From the time a child is welcomed into the world, his parents serve as his primary teachers, chosen by God’s design for relationship and guidance. As parents seek to educate their children in the collaborative model, faculty at Providence equip and support parents as co-teachers through training, workshops, quality lesson plans, and close collaboration.  Parents know and love their children best, while professional teachers bring curriculum knowledge, understanding of child development, and academic experience to the partnership.   
    PreK-4th grade students attend school on campus on Tuesdays and Thursdays, with Mondays, Wednesdays and Fridays reserved for at-home lessons.  Fridays are shorter home days, suited for field trips, library visits, play dates, reteaching or further study on a topic of the students’ interest.  5th-6th grade students attend school on campus Tuesdays, Thursdays, and Fridays, with Monday and Wednesday at-home lessons that are roughly the same length of time as a regular school day.  During home days, parents can grow in relationship with their children through reading together, lesson activities, and discussions, allowing for more opportunities to shape character, disciple, and just enjoy one another. Sibling bonds can flourish with increased time at home together as lessons, stories, and lunches are shared.  Through the collaborative model, with support of caring faculty, families can experience together what educator Charlotte Mason meant when she said, “Education is an atmosphere, a discipline, and a life.”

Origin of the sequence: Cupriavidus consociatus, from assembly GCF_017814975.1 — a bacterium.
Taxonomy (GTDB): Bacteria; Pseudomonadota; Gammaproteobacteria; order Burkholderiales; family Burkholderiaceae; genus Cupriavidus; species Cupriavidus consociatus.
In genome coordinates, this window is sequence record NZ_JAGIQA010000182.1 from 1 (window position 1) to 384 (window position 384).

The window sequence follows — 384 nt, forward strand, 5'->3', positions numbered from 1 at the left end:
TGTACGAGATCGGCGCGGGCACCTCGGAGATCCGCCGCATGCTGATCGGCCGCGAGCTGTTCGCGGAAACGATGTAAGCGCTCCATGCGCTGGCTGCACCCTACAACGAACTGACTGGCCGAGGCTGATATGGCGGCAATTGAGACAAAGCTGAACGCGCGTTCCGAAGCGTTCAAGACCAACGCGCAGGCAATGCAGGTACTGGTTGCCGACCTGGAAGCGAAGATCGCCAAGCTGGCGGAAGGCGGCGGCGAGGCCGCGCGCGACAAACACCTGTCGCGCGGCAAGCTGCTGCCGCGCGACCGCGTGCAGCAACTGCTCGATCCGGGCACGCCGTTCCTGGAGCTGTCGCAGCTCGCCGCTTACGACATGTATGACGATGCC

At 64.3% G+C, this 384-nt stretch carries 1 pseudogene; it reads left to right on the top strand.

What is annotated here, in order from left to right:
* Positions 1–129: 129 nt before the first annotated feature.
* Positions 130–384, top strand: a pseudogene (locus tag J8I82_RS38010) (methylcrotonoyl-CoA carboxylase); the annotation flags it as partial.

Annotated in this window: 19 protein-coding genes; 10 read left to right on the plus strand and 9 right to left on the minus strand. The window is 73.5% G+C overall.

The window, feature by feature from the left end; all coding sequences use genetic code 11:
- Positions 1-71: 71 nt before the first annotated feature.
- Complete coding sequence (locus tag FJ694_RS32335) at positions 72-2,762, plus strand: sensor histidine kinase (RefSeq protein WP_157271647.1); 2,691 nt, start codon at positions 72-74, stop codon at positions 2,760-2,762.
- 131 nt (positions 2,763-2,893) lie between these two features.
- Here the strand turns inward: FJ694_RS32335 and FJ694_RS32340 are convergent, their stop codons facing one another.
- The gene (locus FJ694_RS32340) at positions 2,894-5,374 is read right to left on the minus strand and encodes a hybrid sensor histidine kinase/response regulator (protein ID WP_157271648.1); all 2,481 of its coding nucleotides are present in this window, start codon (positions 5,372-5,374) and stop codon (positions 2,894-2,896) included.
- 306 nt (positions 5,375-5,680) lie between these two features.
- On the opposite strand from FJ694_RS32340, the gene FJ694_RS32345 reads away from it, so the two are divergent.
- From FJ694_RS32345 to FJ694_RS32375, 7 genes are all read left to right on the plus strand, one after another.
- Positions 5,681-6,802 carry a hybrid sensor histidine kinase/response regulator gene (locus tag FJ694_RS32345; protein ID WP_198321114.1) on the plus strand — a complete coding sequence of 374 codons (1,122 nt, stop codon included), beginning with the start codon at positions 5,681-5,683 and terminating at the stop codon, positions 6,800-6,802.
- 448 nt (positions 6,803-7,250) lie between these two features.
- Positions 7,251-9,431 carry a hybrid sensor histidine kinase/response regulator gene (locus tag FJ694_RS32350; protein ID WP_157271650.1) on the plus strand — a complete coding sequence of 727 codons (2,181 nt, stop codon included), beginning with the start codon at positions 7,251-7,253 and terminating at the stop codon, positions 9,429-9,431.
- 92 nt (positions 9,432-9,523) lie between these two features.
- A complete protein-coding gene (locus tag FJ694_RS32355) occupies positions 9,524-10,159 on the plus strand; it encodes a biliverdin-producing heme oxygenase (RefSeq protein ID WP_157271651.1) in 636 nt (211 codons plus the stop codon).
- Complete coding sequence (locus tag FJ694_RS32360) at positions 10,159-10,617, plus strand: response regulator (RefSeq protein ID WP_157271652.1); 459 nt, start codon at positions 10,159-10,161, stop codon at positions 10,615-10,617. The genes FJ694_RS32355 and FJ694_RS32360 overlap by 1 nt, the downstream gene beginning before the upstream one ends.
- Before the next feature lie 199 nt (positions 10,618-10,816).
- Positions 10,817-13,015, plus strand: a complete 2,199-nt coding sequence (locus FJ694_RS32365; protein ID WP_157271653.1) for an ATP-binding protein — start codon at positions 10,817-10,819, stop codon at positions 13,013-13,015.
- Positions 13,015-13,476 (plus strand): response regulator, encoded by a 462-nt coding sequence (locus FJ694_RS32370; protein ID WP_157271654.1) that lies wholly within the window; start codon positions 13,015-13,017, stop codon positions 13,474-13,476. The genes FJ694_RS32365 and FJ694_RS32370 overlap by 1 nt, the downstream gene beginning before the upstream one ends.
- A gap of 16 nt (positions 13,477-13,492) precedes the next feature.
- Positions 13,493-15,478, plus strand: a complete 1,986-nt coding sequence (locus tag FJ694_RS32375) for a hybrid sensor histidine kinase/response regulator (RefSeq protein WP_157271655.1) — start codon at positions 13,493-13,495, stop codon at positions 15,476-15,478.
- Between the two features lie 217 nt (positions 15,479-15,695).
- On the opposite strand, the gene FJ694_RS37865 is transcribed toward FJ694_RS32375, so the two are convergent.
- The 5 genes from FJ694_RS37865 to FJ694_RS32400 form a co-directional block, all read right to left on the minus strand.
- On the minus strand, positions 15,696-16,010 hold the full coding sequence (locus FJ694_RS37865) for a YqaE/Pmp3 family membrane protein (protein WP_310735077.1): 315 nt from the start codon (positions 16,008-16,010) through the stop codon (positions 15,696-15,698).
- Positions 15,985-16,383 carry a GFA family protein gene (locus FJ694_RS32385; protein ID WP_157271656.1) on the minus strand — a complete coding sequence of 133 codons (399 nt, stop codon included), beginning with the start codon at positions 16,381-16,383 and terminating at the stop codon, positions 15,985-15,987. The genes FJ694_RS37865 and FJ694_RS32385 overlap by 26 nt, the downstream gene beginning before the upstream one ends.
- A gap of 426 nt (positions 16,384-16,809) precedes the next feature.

• Integrated Learning

    God’s world is interrelated, so teachers actively seek opportunities to integrate learning to help students connect ideas and draw conclusions about the world around them.  While studying Isaac Newton and his historic scientific contributions, students stop and discuss his First and Third Laws of Motion, spending time with experiments to build understanding.  While studying botany, students draw the cross-section of a tree trunk in nature journals, noticing the unique artistry of each one. Fourth graders study a poem to experience the features of tigers they are currently studying in Zoology class in a different way.  Teachers help students see how ideas relate, dismantling conventional barriers between subjects and allowing students to better see God’s interconnected world.